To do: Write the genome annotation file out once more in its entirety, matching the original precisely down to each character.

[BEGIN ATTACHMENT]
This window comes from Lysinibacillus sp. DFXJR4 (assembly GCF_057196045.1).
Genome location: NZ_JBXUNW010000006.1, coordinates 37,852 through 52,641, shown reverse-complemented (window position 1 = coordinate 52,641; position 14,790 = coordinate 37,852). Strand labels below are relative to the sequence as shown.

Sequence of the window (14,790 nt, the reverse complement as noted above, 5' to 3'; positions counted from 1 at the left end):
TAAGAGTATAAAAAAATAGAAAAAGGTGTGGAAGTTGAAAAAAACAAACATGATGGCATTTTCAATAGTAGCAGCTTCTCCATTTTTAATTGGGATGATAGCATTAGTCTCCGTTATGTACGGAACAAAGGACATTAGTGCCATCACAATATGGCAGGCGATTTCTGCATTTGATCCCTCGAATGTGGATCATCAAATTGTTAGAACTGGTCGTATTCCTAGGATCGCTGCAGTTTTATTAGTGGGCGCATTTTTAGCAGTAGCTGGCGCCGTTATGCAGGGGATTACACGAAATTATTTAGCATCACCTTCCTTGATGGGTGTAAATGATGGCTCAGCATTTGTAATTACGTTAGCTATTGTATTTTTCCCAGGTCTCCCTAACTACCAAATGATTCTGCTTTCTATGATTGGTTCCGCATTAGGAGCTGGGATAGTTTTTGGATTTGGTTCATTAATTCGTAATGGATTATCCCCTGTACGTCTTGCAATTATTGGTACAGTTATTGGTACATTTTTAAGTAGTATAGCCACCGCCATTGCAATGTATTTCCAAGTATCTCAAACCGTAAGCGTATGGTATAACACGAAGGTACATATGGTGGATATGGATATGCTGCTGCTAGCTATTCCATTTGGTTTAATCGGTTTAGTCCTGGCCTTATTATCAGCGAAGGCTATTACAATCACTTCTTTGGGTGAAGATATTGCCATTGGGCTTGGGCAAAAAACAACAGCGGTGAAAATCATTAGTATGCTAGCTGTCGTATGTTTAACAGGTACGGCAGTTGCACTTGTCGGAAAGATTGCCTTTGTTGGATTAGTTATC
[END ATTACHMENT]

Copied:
This window comes from Lysinibacillus sp. DFXJR4 (assembly GCF_057196045.1).
Genome location: NZ_JBXUNW010000006.1, coordinates 37,852 through 52,641, shown reverse-complemented (window position 1 = coordinate 52,641; position 14,790 = coordinate 37,852). Strand labels below are relative to the sequence as shown.

Sequence of the window (14,790 nt, the reverse complement as noted above, 5' to 3'; positions counted from 1 at the left end):
TAAGAGTATAAAAAAATAGAAAAAGGTGTGGAAGTTGAAAAAAACAAACATGATGGCATTTTCAATAGTAGCAGCTTCTCCATTTTTAATTGGGATGATAGCATTAGTCTCCGTTATGTACGGAACAAAGGACATTAGTGCCATCACAATATGGCAGGCGATTTCTGCATTTGATCCCTCGAATGTGGATCATCAAATTGTTAGAACTGGTCGTATTCCTAGGATCGCTGCAGTTTTATTAGTGGGCGCATTTTTAGCAGTAGCTGGCGCCGTTATGCAGGGGATTACACGAAATTATTTAGCATCACCTTCCTTGATGGGTGTAAATGATGGCTCAGCATTTGTAATTACGTTAGCTATTGTATTTTTCCCAGGTCTCCCTAACTACCAAATGATTCTGCTTTCTATGATTGGTTCCGCATTAGGAGCTGGGATAGTTTTTGGATTTGGTTCATTAATTCGTAATGGATTATCCCCTGTACGTCTTGCAATTATTGGTACAGTTATTGGTACATTTTTAAGTAGTATAGCCACCGCCATTGCAATGTATTTCCAAGTATCTCAAACCGTAAGCGTATGGTATAACACGAAGGTACATATGGTGGATATGGATATGCTGCTGCTAGCTATTCCATTTGGTTTAATCGGTTTAGTCCTGGCCTTATTATCAGCGAAGGCTATTACAATCACTTCTTTGGGTGAAGATATTGCCATTGGGCTTGGGCAAAAAACAACAGCGGTGAAAATCATTAGTATGCTAGCTGTCGTATGTTTAACAGGTACGGCAGTTGCACTTGTCGGAAAGATTGCCTTTGTTGGATTAGTTATC